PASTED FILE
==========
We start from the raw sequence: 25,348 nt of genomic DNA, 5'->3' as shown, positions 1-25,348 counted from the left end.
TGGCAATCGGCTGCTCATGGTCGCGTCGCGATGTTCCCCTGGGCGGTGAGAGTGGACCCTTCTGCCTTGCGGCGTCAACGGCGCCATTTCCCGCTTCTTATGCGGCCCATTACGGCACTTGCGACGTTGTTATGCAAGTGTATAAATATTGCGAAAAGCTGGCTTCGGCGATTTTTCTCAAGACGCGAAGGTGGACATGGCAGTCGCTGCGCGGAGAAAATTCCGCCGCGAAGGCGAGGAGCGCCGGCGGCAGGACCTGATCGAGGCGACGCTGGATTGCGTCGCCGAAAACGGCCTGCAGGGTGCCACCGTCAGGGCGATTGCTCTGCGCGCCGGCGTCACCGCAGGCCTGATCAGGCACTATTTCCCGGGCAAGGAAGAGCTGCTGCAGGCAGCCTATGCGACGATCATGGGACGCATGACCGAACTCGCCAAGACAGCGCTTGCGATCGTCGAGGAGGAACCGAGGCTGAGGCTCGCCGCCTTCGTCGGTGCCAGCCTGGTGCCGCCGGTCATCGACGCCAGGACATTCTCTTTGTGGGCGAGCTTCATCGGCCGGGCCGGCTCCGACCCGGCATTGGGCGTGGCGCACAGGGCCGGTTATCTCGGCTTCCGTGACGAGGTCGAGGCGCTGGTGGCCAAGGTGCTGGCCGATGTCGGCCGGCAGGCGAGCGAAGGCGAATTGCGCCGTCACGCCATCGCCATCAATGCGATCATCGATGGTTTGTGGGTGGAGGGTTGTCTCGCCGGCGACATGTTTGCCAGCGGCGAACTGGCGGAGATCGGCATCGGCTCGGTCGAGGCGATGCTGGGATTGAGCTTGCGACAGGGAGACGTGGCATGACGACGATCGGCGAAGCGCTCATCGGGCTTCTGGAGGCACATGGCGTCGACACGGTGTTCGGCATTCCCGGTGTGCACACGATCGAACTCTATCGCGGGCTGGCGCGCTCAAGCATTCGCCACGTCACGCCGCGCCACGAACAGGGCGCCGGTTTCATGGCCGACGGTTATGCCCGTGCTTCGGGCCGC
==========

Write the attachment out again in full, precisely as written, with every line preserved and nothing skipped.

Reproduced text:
We start from the raw sequence: 25,348 nt of genomic DNA, 5'->3' as shown, positions 1-25,348 counted from the left end.
TGGCAATCGGCTGCTCATGGTCGCGTCGCGATGTTCCCCTGGGCGGTGAGAGTGGACCCTTCTGCCTTGCGGCGTCAACGGCGCCATTTCCCGCTTCTTATGCGGCCCATTACGGCACTTGCGACGTTGTTATGCAAGTGTATAAATATTGCGAAAAGCTGGCTTCGGCGATTTTTCTCAAGACGCGAAGGTGGACATGGCAGTCGCTGCGCGGAGAAAATTCCGCCGCGAAGGCGAGGAGCGCCGGCGGCAGGACCTGATCGAGGCGACGCTGGATTGCGTCGCCGAAAACGGCCTGCAGGGTGCCACCGTCAGGGCGATTGCTCTGCGCGCCGGCGTCACCGCAGGCCTGATCAGGCACTATTTCCCGGGCAAGGAAGAGCTGCTGCAGGCAGCCTATGCGACGATCATGGGACGCATGACCGAACTCGCCAAGACAGCGCTTGCGATCGTCGAGGAGGAACCGAGGCTGAGGCTCGCCGCCTTCGTCGGTGCCAGCCTGGTGCCGCCGGTCATCGACGCCAGGACATTCTCTTTGTGGGCGAGCTTCATCGGCCGGGCCGGCTCCGACCCGGCATTGGGCGTGGCGCACAGGGCCGGTTATCTCGGCTTCCGTGACGAGGTCGAGGCGCTGGTGGCCAAGGTGCTGGCCGATGTCGGCCGGCAGGCGAGCGAAGGCGAATTGCGCCGTCACGCCATCGCCATCAATGCGATCATCGATGGTTTGTGGGTGGAGGGTTGTCTCGCCGGCGACATGTTTGCCAGCGGCGAACTGGCGGAGATCGGCATCGGCTCGGTCGAGGCGATGCTGGGATTGAGCTTGCGACAGGGAGACGTGGCATGACGACGATCGGCGAAGCGCTCATCGGGCTTCTGGAGGCACATGGCGTCGACACGGTGTTCGGCATTCCCGGTGTGCACACGATCGAACTCTATCGCGGGCTGGCGCGCTCAAGCATTCGCCACGTCACGCCGCGCCACGAACAGGGCGCCGGTTTCATGGCCGACGGTTATGCCCGTGCTTCGGGCCGC